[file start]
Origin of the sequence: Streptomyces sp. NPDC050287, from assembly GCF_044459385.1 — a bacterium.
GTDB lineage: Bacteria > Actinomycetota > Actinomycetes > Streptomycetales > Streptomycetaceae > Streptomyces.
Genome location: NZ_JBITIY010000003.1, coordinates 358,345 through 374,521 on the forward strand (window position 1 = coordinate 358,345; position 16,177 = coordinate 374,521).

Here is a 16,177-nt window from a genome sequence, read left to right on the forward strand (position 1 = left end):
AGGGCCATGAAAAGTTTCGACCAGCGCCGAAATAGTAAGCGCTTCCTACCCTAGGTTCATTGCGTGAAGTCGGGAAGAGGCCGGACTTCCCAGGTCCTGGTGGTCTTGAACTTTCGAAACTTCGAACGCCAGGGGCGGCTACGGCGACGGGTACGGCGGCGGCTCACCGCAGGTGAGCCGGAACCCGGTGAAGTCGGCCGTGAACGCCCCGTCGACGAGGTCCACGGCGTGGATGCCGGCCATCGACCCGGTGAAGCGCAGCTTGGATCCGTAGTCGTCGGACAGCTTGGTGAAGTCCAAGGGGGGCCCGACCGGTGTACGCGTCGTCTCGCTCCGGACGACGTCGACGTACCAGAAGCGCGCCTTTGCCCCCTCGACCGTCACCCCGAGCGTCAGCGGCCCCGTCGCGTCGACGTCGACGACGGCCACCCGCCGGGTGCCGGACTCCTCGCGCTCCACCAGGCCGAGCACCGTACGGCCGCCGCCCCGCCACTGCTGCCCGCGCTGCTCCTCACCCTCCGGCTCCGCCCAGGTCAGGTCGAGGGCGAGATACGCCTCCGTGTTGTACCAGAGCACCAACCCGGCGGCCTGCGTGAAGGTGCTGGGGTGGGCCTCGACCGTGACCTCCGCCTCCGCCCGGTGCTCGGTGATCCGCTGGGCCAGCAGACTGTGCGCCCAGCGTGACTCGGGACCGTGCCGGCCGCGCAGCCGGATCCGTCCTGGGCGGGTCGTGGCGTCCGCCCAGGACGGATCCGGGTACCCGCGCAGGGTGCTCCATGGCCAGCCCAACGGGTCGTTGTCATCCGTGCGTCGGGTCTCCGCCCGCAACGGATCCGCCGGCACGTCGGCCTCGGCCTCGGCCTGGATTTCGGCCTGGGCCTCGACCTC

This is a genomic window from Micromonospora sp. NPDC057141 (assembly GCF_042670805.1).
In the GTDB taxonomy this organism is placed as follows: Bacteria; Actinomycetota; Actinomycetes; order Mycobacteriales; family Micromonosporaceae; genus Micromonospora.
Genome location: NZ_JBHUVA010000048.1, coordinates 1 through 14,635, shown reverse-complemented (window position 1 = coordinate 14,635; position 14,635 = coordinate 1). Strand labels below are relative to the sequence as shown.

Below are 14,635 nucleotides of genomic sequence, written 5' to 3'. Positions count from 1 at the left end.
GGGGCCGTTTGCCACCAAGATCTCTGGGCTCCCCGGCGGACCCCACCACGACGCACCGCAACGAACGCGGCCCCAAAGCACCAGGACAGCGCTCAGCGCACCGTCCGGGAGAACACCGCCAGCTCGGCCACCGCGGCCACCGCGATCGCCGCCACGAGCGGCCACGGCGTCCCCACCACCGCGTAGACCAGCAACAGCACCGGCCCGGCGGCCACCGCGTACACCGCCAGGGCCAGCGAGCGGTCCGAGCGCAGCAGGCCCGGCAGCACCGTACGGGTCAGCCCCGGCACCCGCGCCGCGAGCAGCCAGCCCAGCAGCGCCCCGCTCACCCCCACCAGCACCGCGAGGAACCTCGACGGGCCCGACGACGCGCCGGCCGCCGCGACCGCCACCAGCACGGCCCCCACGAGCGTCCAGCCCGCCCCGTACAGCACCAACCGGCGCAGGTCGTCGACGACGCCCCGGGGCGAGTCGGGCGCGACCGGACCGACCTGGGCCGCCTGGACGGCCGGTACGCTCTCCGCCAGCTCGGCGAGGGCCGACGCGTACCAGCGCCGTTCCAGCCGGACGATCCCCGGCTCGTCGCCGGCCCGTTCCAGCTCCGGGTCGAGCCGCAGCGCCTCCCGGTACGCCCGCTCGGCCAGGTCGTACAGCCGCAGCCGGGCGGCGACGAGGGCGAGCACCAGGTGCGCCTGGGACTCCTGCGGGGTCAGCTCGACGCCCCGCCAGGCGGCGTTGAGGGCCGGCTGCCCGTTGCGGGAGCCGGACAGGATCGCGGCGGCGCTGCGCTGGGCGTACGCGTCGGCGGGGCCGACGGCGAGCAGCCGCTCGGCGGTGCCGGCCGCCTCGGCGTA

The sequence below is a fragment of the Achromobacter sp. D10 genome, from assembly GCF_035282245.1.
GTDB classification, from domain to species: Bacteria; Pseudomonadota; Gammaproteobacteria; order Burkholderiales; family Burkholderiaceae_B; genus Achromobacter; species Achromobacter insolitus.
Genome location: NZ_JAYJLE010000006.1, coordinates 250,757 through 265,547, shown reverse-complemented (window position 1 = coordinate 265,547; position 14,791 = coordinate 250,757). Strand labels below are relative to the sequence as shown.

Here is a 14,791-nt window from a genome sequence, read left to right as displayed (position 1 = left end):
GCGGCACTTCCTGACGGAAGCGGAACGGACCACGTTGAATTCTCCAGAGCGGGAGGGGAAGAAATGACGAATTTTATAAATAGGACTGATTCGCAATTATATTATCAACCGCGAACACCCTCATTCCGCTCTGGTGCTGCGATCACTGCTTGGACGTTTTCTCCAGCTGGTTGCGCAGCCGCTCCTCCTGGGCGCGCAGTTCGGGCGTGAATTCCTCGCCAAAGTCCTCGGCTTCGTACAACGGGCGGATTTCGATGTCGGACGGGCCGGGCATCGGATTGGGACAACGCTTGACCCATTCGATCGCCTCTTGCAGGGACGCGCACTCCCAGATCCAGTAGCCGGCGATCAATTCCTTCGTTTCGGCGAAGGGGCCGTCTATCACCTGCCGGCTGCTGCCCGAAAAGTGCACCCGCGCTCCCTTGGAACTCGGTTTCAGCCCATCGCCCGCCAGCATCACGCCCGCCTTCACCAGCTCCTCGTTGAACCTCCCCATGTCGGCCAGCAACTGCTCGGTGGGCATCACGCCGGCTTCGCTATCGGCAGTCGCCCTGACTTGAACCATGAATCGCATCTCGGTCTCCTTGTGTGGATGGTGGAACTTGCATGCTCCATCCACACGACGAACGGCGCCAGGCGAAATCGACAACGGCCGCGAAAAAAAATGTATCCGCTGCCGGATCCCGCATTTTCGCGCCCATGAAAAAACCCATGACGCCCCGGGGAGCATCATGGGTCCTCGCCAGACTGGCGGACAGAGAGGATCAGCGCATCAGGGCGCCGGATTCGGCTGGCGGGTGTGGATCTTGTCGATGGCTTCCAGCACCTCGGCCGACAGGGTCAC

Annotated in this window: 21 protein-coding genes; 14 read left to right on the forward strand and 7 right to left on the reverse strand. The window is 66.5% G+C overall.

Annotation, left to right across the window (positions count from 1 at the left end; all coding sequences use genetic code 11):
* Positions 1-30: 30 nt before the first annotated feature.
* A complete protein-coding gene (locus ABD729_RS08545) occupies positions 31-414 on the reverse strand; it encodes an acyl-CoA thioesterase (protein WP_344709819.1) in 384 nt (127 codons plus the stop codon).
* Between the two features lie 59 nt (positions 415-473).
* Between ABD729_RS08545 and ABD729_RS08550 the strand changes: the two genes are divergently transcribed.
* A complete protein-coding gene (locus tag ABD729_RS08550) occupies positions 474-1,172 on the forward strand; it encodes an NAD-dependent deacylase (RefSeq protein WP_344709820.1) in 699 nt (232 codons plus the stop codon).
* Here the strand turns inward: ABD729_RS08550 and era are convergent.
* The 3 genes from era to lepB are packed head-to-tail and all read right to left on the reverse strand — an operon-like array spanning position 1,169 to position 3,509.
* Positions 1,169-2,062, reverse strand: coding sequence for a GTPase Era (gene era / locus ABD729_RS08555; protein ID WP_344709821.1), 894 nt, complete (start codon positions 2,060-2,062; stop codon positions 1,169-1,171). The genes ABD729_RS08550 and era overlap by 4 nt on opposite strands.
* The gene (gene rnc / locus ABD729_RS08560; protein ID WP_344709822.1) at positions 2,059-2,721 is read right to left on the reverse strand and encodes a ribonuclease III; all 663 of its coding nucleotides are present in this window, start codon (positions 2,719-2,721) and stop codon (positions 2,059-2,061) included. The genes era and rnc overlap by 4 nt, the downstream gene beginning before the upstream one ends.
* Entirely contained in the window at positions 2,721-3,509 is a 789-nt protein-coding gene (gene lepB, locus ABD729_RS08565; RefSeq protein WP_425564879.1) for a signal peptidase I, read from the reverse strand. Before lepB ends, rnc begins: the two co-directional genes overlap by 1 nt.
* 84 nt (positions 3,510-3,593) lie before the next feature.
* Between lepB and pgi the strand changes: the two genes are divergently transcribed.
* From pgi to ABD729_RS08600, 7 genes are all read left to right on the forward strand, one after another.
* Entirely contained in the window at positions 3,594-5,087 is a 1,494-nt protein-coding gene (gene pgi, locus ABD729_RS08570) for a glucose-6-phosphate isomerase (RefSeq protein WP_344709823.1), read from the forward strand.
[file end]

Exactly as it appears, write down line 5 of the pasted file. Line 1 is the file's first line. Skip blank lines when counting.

AGGGCCATGAAAAGTTTCGACCAGCGCCGAAATAGTAAGCGCTTCCTACCCTAGGTTCATTGCGTGAAGTCGGGAAGAGGCCGGACTTCCCAGGTCCTGGTGGTCTTGAACTTTCGAAACTTCGAACGCCAGGGGCGGCTACGGCGACGGGTACGGCGGCGGCTCACCGCAGGTGAGCCGGAACCCGGTGAAGTCGGCCGTGAACGCCCCGTCGACGAGGTCCACGGCGTGGATGCCGGCCATCGACCCGGTGAAGCGCAGCTTGGATCCGTAGTCGTCGGACAGCTTGGTGAAGTCCAAGGGGGGCCCGACCGGTGTACGCGTCGTCTCGCTCCGGACGACGTCGACGTACCAGAAGCGCGCCTTTGCCCCCTCGACCGTCACCCCGAGCGTCAGCGGCCCCGTCGCGTCGACGTCGACGACGGCCACCCGCCGGGTGCCGGACTCCTCGCGCTCCACCAGGCCGAGCACCGTACGGCCGCCGCCCCGCCACTGCTGCCCGCGCTGCTCCTCACCCTCCGGCTCCGCCCAGGTCAGGTCGAGGGCGAGATACGCCTCCGTGTTGTACCAGAGCACCAACCCGGCGGCCTGCGTGAAGGTGCTGGGGTGGGCCTCGACCGTGACCTCCGCCTCCGCCCGGTGCTCGGTGATCCGCTGGGCCAGCAGACTGTGCGCCCAGCGTGACTCGGGACCGTGCCGGCCGCGCAGCCGGATCCGTCCTGGGCGGGTCGTGGCGTCCGCCCAGGACGGATCCGGGTACCCGCGCAGGGTGCTCCATGGCCAGCCCAACGGGTCGTTGTCATCCGTGCGTCGGGTCTCCGCCCGCAACGGATCCGCCGGCACGTCGGCCTCGGCCTCGGCCTGGATTTCGGCCTGGGCCTCGACCTC